From Fear to Faith: What Living With A Chronic Disease Has Taught Me

faith over fear

“For God has not given us a spirit of fear, but of power and of love and of a sound mind.” (2 Timothy 1:7)

As we have now put 2017 behind us, the year that started my journey with Crohn’s, and embrace 2018, two words stand out in my mind: fear and faith.  These two small but powerful four letter words have become very significant for me this past year and perfectly sum up not only my health journey, but my spiritual one as well.

Living with an autoimmune disease has forced me to realize that I am not in control.  Now this realization does not come without a certain amount of fear.  After all, doesn’t everything in our human nature scream for control and drive us to do everything we can to keep it?  In the end, this only leads to stress and anxiety.  And yet according to scripture, we are called to have ‘a sound mind’.

A good friend of mine gifted me with Ann Voskamp’s One Thousand Gifts (if you haven’t read it yet, I suggest you do).  In it, Voskamp devotes a whole chapter to the very subject of fear and faith.  One quote in particular that struck me was this,

“Perhaps the opposite of faith is not doubt.  Perhaps the opposite of faith is fear.  To lack faith perhaps isn’t as much an intellectual disbelief in the existence of God as fear and distrust that there is a good God.  If I don’t emotionally believe, practically believe, in the goodness of God, am I a believer?  Don’t the believers have to believe?  Don’t the saved have to trust the Savior?  For yes, salvation from sins, but this too: the salvation from fear.”

-Ann Voskamp, One Thousand Gifts

So how do we counteract fear and move to faith?  I don’t claim to be an expert or have it all figured out, because I definitely don’t, but as I’ve begun the journey, here are some things I’ve learned that will hopefully help you on yours.

1. Spend more time in prayer…

I know this may seem pretty obvious but its true that prayer is the most powerful weapon God has given us against fear.  As Ann Voskamp notes in her book,

“Worry is the facade of taking action when prayer really is.”

-Ann Voskamp, One Thousand Gifts

And isn’t it true?  Hands either open or pointed towards heaven in prayer show a posture of trust and release of control while fists clenched in worry or stress denote a lack of trust, a fight for control.  One of my goals for 2018 is to spend more time in prayer.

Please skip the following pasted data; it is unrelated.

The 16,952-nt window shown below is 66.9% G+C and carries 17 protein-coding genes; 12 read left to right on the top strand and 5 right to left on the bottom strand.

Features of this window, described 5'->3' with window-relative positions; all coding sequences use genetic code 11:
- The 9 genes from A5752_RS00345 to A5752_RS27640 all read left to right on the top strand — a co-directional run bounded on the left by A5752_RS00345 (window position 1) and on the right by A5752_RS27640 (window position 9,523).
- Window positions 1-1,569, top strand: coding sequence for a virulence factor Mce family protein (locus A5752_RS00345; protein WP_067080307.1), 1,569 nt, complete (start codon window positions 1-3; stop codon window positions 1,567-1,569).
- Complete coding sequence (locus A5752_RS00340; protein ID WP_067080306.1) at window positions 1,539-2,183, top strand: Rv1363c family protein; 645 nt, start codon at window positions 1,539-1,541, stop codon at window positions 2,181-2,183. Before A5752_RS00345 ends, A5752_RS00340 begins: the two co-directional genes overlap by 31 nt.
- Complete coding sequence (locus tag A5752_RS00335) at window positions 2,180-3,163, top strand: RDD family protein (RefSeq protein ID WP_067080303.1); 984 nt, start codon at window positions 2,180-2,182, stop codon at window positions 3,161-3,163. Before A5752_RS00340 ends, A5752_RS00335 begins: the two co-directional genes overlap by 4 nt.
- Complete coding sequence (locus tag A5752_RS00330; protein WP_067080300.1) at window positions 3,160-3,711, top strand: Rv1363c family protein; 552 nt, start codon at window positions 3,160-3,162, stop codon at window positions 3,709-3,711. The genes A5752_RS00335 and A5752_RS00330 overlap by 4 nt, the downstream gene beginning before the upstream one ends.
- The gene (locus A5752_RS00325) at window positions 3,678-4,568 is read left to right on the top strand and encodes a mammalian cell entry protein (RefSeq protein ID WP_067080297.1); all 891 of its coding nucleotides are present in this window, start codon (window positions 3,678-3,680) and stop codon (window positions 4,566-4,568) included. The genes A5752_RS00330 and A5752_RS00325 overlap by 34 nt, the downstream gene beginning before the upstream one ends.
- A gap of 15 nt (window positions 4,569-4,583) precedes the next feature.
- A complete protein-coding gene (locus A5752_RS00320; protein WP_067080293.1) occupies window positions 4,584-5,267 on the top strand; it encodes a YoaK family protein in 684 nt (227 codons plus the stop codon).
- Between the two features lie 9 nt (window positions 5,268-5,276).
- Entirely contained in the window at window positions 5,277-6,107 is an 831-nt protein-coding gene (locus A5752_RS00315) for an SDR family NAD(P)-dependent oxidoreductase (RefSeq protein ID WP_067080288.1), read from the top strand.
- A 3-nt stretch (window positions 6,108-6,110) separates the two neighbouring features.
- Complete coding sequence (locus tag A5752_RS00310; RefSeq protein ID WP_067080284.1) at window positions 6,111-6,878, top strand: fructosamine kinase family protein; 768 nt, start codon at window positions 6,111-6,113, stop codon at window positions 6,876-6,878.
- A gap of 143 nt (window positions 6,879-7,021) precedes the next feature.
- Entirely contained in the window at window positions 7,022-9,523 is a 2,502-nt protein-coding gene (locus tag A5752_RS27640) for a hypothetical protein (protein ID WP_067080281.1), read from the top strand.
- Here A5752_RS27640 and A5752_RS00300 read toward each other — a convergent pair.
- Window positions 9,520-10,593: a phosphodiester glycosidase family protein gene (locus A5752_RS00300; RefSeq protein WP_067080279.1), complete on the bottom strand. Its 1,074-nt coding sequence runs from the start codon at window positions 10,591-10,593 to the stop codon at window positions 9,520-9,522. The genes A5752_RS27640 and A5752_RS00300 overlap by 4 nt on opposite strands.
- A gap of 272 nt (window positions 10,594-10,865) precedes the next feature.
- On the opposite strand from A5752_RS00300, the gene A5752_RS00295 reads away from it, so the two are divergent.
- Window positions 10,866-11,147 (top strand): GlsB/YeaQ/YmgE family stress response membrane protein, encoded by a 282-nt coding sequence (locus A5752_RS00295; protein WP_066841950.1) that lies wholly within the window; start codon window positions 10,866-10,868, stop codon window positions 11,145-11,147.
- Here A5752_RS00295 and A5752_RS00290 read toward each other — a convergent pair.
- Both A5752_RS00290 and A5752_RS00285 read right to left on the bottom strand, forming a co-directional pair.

2. Practice an attitude of gratitude…

While the realization that I am not in control of my future has brought with it a sense of fear, one of the blessings that has come from it is the understanding that everything I have is a gift given by my Creator.  This has led to me to try and be more more intentional about giving thanks to God.  In One Thousand Gifts, Ann Voskamp shares what prompted her to write the book in the first place.  It began with a dare she was given by a friend, a dare to name one thousand gifts.  In other words, to give thanks.  As Voskamp reflects on the dare she was given she shares,

“This living a lifestyle of intentional gratitude became an unintentional test in the trustworthiness of God… and in counting blessings I stumbled upon the way out of fear.”

-Ann Voskmap, One Thousand Gifts

When we stop and reflect on the gifts that God has given us, we are able to see where he has been faithful in keeping in promises in the past, making it easier to trust him in the future.  It just so happens that at Christmas I was also gifted from another one of my lovely friends with a Five Year One Sentence Journal.  In other words, every day for five years you write down a sentence that summarizes either your feelings on or the events that happened that day.  I am personally using it to write down what I was thankful for that day.  In this way I am being intentional about practicing an attitude of gratitude.

This leads into the next point:

3. Embrace Humility…

Time and time again the Bible speaks to the importance of humility.

“God blesses those who are humble, for they will inherit the whole earth.” (Matthew 5:5)


“Anyone who becomes as humble as this little child is the greatest in the kingdom of heaven.” (Matthew 18:4)

Why does the Bible spend so much time on the subject?  Probably because it again goes against everything in our human nature and requires practice until it becomes ingrained.  Again, Ann Voskamp has a lot to say on this subject.

“The quiet song of gratitude, eucharisteo, lures humility out of the shadows because to receive a gift the knees must bend humble and the hand must lie vulnerably open and the will must bow to accept whatever the Giver chooses to give.”

-Ann Voskamp, One Thousand Gifts

In other words, gratitude leads to humility and humility leads to faith and when faith is finally birthed and fear has fled, joy, true joy that is not dependent on circumstances, is found.

Right now I am doing well and while I am so thankful to God for the healing that has taken place in my body, the healthier I get, the more distance I get from the pain of my flare up, the easier it has become to forget about my need for God and try and go the journey alone again.  But the truth is, I could end up back in flare in any moment.  This time of remission is a gift and I need to recognize is at such.  It is not something I am owed by God.  No.  I am nothing and He is everything.  Sure I praised him when the healing began but have I let it grow my faith and have I humbled myself to the point that I could still praise him if it was taken away again?  Could I say with Job,

“The Lord gives and the Lord takes away.  Blessed be the name of the Lord.” (Job 1:21)

I don’t think I’m there yet, but this is the journey I am taking in 2018 and I invite you to join me.

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